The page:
Friday, December 19, 2014

Parental Coaching Program Seeks Stable Funding

When parents of young children struggle, the effects can have lifelong impacts on the child. That's the premise behind home visiting programs for families, which depend on funding through the Maternal, Infant and Early Childhood Home Visiting Program.

The funding is set to expire in March, unless Congress takes action. A coalition of 750 organizations and elected leaders has sent a letter asking that the program continue as it has for decades.

Karen Howard at First Focus Campaign for Children explains the home visiting idea began about 40 years ago and research has shown that voluntary home visits, usually conducted by nurses or social workers, can prevent serious problems and learning deficits.

Howard says, "It is a real effective strategy for, particularly low-income families and women, building up their knowledge base and their self-esteem so that they can be capable parents."

There's also a pay-off. Howard points to a RAND Corporation report that found home visiting programs saved up to around six dollars for every dollar invested.

Ceremonial Signing for House Bill 2

        A Ceremonial Bill Signing for House Bill 2 was held at UPIKE on Thursday.

        House Bill 2 is an act relating to increasing bachelor’s degree attainment at postsecondary education institutions located in coal-producing counties.

        The Kentucky Coal County College Completion Program is a scholarship that will generate $2 million a year for two years, to help those trying to get an education in coal severed counties.

         Special guest speakers for the event were: Dr. James Hurley of UPIKE, Governor Steve Beshear, Speaker of the House Greg Stumbo and former governor Paul Patton.

Dental Scam

Authorities are looking for a dentist who is accused of allegedly scamming patients.

Dentist Kurt Childress is accused of not delivering dentures to patients who have already paid either partial or in full payments.

The alleged scam occurred at Quality Dentures in Elkhorn City.

Police say according to information they have gathered Childress apparently has left the state. 
Authorities also say they believe Childress has done this before.

Authorities say when located. Childress will face theft by deception charges.

If you have been a victim, you are asked to call the Elkhorn City Police at 606-424-1828.

Portion of New U.S. 460 Opens

Leaders from Eastern Kentucky and across the state Thursday celebrated the opening of a road in Pike County that could pave the way for economic expansion.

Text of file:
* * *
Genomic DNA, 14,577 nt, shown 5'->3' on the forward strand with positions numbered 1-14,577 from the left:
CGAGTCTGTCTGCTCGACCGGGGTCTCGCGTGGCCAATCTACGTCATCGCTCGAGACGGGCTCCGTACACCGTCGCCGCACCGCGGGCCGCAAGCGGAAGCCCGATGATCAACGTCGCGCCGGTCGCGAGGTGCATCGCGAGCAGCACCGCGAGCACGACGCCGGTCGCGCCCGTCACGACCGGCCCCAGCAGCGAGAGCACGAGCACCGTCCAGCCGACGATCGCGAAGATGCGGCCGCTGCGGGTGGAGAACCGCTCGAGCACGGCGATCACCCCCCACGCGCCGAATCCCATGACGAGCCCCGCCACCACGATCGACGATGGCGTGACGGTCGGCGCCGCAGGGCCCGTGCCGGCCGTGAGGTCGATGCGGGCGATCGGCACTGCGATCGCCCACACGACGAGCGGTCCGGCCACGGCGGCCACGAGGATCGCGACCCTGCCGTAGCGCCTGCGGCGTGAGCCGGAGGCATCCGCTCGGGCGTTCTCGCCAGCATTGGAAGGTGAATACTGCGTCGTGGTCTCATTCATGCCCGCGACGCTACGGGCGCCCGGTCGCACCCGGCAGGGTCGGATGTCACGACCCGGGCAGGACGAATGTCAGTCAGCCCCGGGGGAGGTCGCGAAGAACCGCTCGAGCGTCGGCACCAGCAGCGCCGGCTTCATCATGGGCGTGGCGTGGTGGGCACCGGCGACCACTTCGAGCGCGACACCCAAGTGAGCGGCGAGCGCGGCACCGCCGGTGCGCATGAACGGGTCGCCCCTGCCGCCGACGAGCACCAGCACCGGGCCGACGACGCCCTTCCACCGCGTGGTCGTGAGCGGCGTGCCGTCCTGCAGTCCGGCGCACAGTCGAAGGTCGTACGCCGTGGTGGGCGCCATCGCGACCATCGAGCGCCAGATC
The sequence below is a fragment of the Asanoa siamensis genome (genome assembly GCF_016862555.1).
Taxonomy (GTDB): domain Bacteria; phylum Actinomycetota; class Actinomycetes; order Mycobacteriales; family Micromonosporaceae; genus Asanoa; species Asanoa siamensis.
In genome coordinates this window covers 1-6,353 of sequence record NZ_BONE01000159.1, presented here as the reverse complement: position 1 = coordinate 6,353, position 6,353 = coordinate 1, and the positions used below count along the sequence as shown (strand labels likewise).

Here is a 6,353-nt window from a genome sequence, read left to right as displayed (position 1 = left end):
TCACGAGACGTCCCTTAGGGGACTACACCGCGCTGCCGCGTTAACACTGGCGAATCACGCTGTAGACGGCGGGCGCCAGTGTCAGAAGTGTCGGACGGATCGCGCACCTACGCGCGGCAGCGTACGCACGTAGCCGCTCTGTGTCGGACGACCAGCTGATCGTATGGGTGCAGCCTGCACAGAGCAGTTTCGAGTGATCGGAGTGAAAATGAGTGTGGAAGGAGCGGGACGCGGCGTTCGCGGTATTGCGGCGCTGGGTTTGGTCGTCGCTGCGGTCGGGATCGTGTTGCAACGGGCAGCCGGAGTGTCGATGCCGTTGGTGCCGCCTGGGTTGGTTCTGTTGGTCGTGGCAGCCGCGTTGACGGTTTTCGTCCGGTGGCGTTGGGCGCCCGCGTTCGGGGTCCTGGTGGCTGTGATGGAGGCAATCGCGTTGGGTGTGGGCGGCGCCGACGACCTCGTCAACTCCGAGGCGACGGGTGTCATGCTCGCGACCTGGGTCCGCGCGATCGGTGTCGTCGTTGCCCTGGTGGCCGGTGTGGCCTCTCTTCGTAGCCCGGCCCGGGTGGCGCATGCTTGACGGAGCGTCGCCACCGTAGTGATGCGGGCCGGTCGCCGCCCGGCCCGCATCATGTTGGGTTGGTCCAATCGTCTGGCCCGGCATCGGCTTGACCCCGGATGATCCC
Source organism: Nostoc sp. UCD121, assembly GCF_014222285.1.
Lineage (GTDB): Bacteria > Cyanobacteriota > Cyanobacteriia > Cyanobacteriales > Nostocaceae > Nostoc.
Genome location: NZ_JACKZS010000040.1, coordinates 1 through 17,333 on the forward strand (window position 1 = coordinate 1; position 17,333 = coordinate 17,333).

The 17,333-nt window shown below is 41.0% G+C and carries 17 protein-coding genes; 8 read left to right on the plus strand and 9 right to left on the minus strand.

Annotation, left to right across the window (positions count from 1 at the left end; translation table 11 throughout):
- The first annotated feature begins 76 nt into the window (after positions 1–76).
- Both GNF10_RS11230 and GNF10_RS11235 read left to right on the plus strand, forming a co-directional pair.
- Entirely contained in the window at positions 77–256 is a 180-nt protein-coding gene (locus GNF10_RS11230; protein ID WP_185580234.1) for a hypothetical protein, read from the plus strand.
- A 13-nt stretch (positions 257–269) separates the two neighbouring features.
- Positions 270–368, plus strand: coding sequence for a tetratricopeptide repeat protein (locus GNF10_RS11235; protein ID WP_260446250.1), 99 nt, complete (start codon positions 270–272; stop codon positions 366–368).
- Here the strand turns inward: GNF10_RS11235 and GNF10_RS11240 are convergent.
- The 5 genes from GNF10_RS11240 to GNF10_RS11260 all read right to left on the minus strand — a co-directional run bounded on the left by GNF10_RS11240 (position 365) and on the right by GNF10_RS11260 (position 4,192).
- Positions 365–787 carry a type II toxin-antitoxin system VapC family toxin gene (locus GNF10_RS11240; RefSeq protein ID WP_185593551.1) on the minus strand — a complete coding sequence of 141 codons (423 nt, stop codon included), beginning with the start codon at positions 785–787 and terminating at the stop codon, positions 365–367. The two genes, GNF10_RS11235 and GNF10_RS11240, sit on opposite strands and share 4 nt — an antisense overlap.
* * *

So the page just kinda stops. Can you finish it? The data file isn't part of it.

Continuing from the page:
The first half of the new U.S. 460 is now open and transportation officials are hoping the improved highway not only helps with the flow of traffic, but steers new jobs to the area.

The new stretch of highway runs from U.S. 23 south of Pikeville to Marrowbone.

The ceremony to open the highway at Shelby Valley High School drew hundreds of people, including Governor Steve Beshear, who thinks it's a boost for all of Eastern Kentucky.

The highway is named after Pike County natives Jacob Brandon Rowe and Gary Brent Coleman, who served in the military and died while fighting in the Middle East.

Crews have completed eight miles of the road project. They expect to have the other roughly eight miles finished by 2020.

The cost for the entire project is expected to exceed $700 million. The state only paid for 20 percent of that with the rest of the funding coming from the federal government.

Conway calls for stiffer heroin penalties

Kentucky's top prosecutor joined other law enforcement officials on Thursday to call for higher penalties for heroin dealers and better treatment options for overdose victims.

Democratic Attorney General Jack Conway, who is running for governor in 2015, made the announcement a few weeks before state lawmakers return to Frankfort for the 2015 legislative session. Earlier this year, lawmakers were unable to pass a heroin bill despite widespread support from both political parties.

Conway said any heroin legislation in 2015 should allow first responders to give Naloxone to overdose victims without fear of civil liability. He also called for a Good Samaritan law that could allow people to avoid drug possession charges if they call for help during an overdose.

Kentucky's heroin overdose deaths increased 60 percent in 2013.

Health insurer receives $65 million federal loan

(AP) - A Kentucky nonprofit that is one of the largest insurance providers on the state's health exchange received a $65 million federal loan last month to keep it afloat just days before the second open enrollment period began.
The Kentucky Health Cooperative received the loan from the Centers for Medicare & Medicaid Services on Nov. 10. The loan drew sharp criticism from Republican U.S. Sen. Mitch McConnell, who said it raises serious questions about the stability of the program.
CEO Janie Miller said the cooperative needed the money because it enrolled twice as many people as it had predicted when the company started last year. The company has 15 years to repay the loan, with interest, to the federal government.
More than 9,200 people have purchased a private health insurance plan on the state exchange since Nov. 15.

Copyright 2014 The Associated Press. All rights reserved. This material may not be published, broadcast, rewritten or redistributed.

PMC 90th Anniversary

Yesterday the Pikeville Medical Center celebrated its 90th anniversary. Opening in 1924 the hospital started seeing patients with 11 doctors compared to the now over 300 doctors employed at PMC. 

Walter E May, President and CEO of Pikeville Medical Center said the near future of PMC holds a new cafeteria on the 11th floor of the hospital, and addition of one elevator on all of the hospital floors, and an uninterrupted power supply for the hospitals IT department.